In February, Balzac launched a new initiative on Sunday nights, offering guests free “family meals” from 10 p.m. to close with the purchase of a drink.
On the menu: dishes created from kitchen scraps and leftovers from the past week.
The family meal option on a recent Sunday included blackened tuna, featuring parts of the fish not used in the popular tuna tartare on the regular menu. Oysters once available on the half shell were fried. Vegetable scraps ended up in soups and stews, and apple cores were turned into preserves or chutney.
“We don’t want to give the idea that this is all food that’s about to go bad. It’s not garbage,” said Emily Chirillo, Balzac’s general manager. “It’s redefining what we think is garbage.”
The family meal is served late on a Sunday night in part to reach foodservice industry members who would likely be patrons coming in for a bite after their workweek ends. It’s part industry night and part spreading the gospel.
“We want to bring awareness to the greater issue,” Chirillo said.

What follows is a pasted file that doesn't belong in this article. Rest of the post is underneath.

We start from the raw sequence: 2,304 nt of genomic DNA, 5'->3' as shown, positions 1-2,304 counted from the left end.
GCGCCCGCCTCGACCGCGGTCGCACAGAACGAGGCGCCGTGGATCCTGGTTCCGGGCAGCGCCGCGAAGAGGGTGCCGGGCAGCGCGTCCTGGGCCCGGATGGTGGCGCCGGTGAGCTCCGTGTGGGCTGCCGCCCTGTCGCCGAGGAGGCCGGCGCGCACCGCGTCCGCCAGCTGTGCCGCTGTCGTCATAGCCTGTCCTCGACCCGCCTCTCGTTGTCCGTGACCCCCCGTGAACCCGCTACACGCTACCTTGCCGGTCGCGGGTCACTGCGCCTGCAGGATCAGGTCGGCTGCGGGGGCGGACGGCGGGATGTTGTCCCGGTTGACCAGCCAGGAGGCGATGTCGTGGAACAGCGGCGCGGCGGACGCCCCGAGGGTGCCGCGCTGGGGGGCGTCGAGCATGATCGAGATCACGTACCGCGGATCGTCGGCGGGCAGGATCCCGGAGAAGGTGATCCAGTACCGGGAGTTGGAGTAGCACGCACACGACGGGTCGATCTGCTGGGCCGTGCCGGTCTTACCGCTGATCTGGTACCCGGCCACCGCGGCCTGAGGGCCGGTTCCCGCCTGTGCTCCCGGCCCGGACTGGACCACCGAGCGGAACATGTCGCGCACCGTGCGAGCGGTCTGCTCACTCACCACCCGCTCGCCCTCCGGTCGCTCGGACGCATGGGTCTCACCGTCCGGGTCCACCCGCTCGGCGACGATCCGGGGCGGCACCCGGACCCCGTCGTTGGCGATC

Chef Tracy Chang opened her first restaurant, Pagu, in Cambridge, Mass., earlier this year, with a menu influenced by Spain and Japan, and a commitment to transparency.
Chang believes in making use of every ingredient in innovative ways. One of her favorite tools is the dehydrator.
For instance, roasted green tea hojicha is used to make a syrup for a Black Sesame Tofu dessert. The strained tea leaves are then dehydrated and ground, creating a sort of tea sugar that can be used on macarons, or to rim cocktail glasses.
“It adds flavor,” Chang said. “It becomes like a spice or seasoning.”
Similarly, Chang buys a whole kampachi, from which some parts become sashimi, and another is roasted, while the bones are used to make broth. As for the byproducts of the fish, she dehydrates them and adds them to the broth to deepen the flavor, or uses them in dishes like congee, coming soon to the menu, she said.